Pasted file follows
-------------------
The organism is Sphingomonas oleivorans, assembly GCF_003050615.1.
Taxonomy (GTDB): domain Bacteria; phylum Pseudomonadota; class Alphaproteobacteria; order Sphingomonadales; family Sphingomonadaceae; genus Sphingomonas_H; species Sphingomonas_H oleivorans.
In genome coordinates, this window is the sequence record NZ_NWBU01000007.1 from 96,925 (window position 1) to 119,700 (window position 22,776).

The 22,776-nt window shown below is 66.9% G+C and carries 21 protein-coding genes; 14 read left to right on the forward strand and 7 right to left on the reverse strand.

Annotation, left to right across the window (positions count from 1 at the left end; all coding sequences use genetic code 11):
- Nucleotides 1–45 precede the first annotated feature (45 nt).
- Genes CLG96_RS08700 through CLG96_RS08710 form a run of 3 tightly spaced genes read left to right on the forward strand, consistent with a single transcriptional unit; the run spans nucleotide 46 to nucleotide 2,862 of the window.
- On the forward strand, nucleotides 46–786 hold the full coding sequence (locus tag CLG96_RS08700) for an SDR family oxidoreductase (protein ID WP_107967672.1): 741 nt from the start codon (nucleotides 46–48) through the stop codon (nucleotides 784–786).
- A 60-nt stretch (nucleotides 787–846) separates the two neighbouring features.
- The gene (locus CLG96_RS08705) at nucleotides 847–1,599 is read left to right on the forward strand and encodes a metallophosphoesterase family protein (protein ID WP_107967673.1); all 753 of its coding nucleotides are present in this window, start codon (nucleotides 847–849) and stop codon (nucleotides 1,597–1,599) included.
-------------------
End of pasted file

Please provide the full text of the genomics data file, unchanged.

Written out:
The organism is Sphingomonas oleivorans, assembly GCF_003050615.1.
Taxonomy (GTDB): domain Bacteria; phylum Pseudomonadota; class Alphaproteobacteria; order Sphingomonadales; family Sphingomonadaceae; genus Sphingomonas_H; species Sphingomonas_H oleivorans.
In genome coordinates, this window is the sequence record NZ_NWBU01000007.1 from 96,925 (window position 1) to 119,700 (window position 22,776).

The 22,776-nt window shown below is 66.9% G+C and carries 21 protein-coding genes; 14 read left to right on the forward strand and 7 right to left on the reverse strand.

Annotation, left to right across the window (positions count from 1 at the left end; all coding sequences use genetic code 11):
- Nucleotides 1–45 precede the first annotated feature (45 nt).
- Genes CLG96_RS08700 through CLG96_RS08710 form a run of 3 tightly spaced genes read left to right on the forward strand, consistent with a single transcriptional unit; the run spans nucleotide 46 to nucleotide 2,862 of the window.
- On the forward strand, nucleotides 46–786 hold the full coding sequence (locus tag CLG96_RS08700) for an SDR family oxidoreductase (protein ID WP_107967672.1): 741 nt from the start codon (nucleotides 46–48) through the stop codon (nucleotides 784–786).
- A 60-nt stretch (nucleotides 787–846) separates the two neighbouring features.
- The gene (locus CLG96_RS08705) at nucleotides 847–1,599 is read left to right on the forward strand and encodes a metallophosphoesterase family protein (protein ID WP_107967673.1); all 753 of its coding nucleotides are present in this window, start codon (nucleotides 847–849) and stop codon (nucleotides 1,597–1,599) included.